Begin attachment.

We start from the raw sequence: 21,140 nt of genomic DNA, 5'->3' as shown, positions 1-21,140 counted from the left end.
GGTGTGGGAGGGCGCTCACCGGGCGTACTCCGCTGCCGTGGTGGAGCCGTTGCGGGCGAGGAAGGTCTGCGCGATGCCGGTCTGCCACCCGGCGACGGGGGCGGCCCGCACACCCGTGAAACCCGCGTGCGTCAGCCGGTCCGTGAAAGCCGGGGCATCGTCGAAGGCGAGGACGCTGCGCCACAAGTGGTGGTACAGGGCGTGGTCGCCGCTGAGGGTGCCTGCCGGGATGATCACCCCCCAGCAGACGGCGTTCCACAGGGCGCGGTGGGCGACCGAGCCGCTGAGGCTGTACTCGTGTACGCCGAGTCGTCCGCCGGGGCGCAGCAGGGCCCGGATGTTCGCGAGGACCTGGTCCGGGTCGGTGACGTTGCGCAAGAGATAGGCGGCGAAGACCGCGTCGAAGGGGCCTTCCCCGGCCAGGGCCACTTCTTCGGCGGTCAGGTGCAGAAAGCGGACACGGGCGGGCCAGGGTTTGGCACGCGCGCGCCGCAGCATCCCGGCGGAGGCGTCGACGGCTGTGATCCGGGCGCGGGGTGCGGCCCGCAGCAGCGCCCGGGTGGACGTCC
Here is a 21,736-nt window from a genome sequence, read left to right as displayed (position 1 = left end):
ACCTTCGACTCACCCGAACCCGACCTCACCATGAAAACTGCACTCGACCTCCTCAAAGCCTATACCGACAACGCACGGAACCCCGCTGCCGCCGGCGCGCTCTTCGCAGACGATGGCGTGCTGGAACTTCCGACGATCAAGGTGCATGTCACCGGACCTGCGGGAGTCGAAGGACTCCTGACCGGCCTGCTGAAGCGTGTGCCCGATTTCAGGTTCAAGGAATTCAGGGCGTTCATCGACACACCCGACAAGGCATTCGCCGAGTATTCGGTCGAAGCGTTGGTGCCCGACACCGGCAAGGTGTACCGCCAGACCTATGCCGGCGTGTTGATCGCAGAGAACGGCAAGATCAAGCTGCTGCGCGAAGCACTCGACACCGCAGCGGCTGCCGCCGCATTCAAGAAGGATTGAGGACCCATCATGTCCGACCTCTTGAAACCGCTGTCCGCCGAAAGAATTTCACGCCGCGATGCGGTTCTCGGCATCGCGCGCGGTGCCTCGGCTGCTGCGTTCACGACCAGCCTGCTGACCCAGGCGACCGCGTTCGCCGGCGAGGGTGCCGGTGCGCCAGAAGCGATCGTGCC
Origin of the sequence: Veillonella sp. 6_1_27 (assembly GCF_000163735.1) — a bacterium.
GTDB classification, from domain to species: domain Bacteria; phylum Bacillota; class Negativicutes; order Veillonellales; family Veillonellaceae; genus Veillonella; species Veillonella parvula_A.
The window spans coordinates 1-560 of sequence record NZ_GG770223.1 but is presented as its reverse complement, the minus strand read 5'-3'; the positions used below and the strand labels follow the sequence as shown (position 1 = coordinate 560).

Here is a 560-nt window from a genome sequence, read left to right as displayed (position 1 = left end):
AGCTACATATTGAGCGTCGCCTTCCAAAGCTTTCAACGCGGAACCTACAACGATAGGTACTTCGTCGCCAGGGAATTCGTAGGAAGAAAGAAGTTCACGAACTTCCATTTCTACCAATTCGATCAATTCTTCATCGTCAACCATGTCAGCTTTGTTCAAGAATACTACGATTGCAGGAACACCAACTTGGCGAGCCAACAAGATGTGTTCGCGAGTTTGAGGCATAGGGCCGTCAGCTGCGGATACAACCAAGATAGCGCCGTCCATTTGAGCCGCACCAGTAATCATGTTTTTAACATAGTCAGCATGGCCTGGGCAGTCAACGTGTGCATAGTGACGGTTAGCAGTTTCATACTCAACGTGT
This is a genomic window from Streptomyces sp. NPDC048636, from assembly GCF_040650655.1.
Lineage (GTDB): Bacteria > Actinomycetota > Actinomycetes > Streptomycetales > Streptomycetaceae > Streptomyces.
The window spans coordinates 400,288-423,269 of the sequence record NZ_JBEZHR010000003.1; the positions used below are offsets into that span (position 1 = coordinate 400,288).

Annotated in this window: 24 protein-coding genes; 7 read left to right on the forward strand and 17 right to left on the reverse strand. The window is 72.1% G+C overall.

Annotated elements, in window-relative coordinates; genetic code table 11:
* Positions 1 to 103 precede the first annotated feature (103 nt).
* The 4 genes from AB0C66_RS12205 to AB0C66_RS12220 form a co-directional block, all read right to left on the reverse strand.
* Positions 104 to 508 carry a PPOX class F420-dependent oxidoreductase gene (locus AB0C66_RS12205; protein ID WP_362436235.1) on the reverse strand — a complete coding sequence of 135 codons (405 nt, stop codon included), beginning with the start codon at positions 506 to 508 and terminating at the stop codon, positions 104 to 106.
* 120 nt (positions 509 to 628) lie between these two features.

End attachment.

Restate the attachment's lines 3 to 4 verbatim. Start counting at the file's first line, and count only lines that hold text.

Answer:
Here is a 21,736-nt window from a genome sequence, read left to right as displayed (position 1 = left end):
ACCTTCGACTCACCCGAACCCGACCTCACCATGAAAACTGCACTCGACCTCCTCAAAGCCTATACCGACAACGCACGGAACCCCGCTGCCGCCGGCGCGCTCTTCGCAGACGATGGCGTGCTGGAACTTCCGACGATCAAGGTGCATGTCACCGGACCTGCGGGAGTCGAAGGACTCCTGACCGGCCTGCTGAAGCGTGTGCCCGATTTCAGGTTCAAGGAATTCAGGGCGTTCATCGACACACCCGACAAGGCATTCGCCGAGTATTCGGTCGAAGCGTTGGTGCCCGACACCGGCAAGGTGTACCGCCAGACCTATGCCGGCGTGTTGATCGCAGAGAACGGCAAGATCAAGCTGCTGCGCGAAGCACTCGACACCGCAGCGGCTGCCGCCGCATTCAAGAAGGATTGAGGACCCATCATGTCCGACCTCTTGAAACCGCTGTCCGCCGAAAGAATTTCACGCCGCGATGCGGTTCTCGGCATCGCGCGCGGTGCCTCGGCTGCTGCGTTCACGACCAGCCTGCTGACCCAGGCGACCGCGTTCGCCGGCGAGGGTGCCGGTGCGCCAGAAGCGATCGTGCC